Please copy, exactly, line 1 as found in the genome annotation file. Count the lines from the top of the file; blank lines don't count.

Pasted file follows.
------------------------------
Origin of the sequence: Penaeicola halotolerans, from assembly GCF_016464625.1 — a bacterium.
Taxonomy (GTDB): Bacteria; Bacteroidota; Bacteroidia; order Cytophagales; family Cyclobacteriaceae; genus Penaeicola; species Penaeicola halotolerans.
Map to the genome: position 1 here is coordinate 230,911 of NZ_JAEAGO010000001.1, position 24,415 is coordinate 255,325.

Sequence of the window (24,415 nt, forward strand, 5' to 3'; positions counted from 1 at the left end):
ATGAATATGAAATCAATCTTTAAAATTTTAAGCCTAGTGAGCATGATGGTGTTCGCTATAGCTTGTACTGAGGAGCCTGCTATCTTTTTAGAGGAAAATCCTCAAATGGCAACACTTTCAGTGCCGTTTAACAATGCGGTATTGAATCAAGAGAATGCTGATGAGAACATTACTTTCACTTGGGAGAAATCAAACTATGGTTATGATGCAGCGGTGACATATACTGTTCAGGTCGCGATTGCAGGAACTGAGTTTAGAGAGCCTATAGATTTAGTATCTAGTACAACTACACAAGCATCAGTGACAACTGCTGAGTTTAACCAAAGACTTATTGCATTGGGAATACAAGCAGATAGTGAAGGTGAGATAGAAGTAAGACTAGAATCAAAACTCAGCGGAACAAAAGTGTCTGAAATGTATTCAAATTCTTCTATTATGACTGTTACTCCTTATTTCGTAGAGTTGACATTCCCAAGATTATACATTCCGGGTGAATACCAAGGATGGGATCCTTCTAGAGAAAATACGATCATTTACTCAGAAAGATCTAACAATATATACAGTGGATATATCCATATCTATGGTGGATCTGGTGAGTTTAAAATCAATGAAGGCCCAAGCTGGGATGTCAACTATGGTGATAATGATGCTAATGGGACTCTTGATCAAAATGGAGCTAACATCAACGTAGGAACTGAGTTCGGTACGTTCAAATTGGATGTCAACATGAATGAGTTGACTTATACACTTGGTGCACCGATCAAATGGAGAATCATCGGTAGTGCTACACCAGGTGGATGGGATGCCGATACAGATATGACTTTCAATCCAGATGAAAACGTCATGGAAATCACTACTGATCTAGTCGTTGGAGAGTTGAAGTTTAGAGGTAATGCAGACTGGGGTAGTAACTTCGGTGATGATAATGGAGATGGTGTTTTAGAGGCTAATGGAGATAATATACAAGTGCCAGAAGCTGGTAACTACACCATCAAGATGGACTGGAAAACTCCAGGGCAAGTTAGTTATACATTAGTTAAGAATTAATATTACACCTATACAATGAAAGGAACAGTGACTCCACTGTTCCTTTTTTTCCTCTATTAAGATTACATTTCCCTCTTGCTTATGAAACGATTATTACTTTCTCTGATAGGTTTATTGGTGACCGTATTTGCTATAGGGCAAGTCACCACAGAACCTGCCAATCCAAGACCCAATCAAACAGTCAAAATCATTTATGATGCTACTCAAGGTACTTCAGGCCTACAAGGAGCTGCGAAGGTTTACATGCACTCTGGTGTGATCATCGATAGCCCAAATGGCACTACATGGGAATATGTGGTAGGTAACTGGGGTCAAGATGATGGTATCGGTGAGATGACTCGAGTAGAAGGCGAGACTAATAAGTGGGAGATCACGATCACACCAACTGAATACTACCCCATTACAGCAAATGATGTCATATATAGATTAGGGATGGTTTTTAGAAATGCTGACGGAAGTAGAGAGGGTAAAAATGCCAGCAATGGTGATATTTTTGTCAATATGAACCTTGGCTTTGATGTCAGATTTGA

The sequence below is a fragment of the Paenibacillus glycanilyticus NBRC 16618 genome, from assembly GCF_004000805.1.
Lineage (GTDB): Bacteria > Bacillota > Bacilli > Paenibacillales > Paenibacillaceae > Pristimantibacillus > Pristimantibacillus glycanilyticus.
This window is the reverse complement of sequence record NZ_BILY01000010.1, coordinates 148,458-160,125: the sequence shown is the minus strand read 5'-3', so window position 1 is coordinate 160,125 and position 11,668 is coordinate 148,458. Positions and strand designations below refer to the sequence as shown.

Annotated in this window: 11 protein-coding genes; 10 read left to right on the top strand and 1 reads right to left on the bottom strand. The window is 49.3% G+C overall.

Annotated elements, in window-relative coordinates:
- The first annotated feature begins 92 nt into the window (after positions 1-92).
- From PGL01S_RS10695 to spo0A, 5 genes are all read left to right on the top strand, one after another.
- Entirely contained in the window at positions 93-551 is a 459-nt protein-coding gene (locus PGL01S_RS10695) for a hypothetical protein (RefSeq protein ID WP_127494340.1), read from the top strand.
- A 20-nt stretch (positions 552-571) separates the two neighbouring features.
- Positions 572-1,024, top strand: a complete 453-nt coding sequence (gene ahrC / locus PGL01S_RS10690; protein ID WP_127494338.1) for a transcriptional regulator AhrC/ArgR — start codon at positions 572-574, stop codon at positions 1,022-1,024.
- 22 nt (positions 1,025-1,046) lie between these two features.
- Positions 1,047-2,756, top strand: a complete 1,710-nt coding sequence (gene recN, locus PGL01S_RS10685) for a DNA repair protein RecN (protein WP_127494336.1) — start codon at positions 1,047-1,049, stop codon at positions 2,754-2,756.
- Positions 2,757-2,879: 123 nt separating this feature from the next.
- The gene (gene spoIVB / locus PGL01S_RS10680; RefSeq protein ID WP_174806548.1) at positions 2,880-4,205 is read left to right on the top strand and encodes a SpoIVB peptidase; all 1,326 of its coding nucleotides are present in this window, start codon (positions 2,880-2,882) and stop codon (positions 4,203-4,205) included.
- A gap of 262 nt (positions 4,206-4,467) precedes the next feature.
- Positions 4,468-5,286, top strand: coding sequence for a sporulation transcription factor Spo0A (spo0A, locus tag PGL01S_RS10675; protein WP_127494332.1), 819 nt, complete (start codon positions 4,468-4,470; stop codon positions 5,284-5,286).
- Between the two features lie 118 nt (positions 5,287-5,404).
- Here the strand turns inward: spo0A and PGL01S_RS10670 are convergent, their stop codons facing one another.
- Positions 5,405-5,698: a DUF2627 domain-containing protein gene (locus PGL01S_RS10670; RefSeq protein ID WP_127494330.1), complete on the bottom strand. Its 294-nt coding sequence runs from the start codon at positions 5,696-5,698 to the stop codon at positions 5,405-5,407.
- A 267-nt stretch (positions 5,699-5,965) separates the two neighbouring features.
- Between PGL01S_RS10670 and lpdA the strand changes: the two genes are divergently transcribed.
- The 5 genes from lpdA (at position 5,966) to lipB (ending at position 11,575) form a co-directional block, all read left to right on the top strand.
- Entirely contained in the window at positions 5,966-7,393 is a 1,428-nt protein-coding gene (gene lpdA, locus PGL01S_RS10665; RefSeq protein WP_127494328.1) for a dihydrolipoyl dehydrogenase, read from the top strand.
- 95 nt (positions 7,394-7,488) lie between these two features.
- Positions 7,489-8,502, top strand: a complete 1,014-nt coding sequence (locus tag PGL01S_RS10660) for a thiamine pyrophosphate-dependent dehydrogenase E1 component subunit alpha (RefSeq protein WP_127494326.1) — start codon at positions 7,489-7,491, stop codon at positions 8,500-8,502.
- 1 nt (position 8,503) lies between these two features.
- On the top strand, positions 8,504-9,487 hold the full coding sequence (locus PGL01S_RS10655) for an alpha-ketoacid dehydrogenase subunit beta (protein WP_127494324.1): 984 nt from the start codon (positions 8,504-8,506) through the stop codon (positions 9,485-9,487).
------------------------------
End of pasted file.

Origin of the sequence: Penaeicola halotolerans, from assembly GCF_016464625.1 — a bacterium.